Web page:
Thursday, 24 May 2012

The Comics Journal #82-83

The Comics Journal #82-83 (July-August 1983)
Art by Dave Sim
(Click Image To Enlarge)
KIM THOMPSON:
(from the introduction to an interview with Dave and Deni Sim, The Comics Journal #82-83)
In my pantheon of Gods and Demi-Gods, I have cordoned off a special section for those people who can make me Laugh Out Loud. It's not a terribly overpopulated place. Look in the writer's division and once you've tallied up Wodehouse, Jerome K. Jerome, Keith Laumer and Ring Lardner, you'll run into problems. The filmmaker's quadrant runs a little heavier (which I credit more to the nature of the medium than to the innate superiority of the directors). But the comics section is, ironically enough, a disaster. Try as you might, you will find no more than three people in there that aren't either dead or substantially past retirement age, and only one of them is an American. That's Gilbert Shelton. I'll tell you about the first foreigner someday, but the other foreigner is Dave Sim. He writes and draws the monthly Cerebus The Aardvark comic and you may have heard of him.

In his work, Dave Sim displays the intelligence and wit of a man entirely in tune with and in control of his craft. Although he can, if one is so inclined, sift through his work and pick out mannerisms and chunks of style borrowed from elsewhere (including two sets of comedic brothers, Warner and Marx), the guiding intelligence is unique and recognizably Sim. And Dave Sim is a very funny man.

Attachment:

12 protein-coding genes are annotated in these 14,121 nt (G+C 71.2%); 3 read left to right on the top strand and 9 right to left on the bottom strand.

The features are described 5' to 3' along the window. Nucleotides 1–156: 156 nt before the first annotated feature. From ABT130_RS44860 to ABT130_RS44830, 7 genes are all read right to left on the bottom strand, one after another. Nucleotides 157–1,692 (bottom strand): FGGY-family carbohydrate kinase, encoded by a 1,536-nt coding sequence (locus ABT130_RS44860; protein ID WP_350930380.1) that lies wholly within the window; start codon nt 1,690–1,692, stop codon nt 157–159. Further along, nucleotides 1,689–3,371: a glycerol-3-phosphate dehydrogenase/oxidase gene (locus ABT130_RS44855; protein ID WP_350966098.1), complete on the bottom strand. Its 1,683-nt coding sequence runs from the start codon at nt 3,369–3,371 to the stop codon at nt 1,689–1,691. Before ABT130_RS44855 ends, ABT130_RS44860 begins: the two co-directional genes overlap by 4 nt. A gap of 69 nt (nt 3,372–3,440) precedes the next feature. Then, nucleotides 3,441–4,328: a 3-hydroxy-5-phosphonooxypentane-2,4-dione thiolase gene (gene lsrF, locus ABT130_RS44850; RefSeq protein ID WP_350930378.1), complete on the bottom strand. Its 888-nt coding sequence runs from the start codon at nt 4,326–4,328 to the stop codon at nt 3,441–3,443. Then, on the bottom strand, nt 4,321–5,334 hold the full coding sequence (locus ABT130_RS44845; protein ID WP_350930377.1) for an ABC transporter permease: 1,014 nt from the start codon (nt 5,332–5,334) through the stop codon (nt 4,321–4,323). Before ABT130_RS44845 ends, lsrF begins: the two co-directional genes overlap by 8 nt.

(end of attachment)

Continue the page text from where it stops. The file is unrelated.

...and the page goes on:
I laughed out loud at the first Cerebus I ever read, #12. It turned out to be a good starting point, since that issue, Sim acknowledges, pretty much marked the point where proto-Cerebus became the definitive Cerebus. As Sim became more ambitious, the series gained in depth and breadth: plotlines became more intricate, characterisations gained in subtlety; yet the razor-sharp, sardonic wit remained a constant. At present, Sim is finishing off a 25-part serial, High Society. It manages to combine political intrigue, comedy of manners, slapstick, and satire - Sim even claims it bears overtones of a fictional biography of Richard Nixon.

Dave and his wife Deni publish Cerebus, making it one of a handful of alternative comics published by their creators. (Elfquest is the other handy example). Recently, the Sims have expanded their publishing operation to include several other projects: Michael T. Gilbert's Strange Brew, Arn Saba's Neil The Horse, and William Loeb's Journey. They have also begun showcasing other work in the back of the Cerebus comic itself. Thus, in addition to publishing Sim's own handiwork, the couple has begun to use the aardvark's success to promote new or little known talent.

I intercepted Dave and Deni Sim on their 1982 American tour, sometime during the fall. Cozily installed in the Sim's appallingly luxurious hotel suite, we talked for well over three hours. In addition to covering Cerebus itself, the conversation roamed far afield, at one point settling into what the Journal's back issues page will no doubt refer to as "a no-holds-barred discussion of current comics in general and Marvel Comics in particular." (I can say that, because I write the back issues page, you see).
Dave & Deni Sim, 1982. Photo by Alan Hose.



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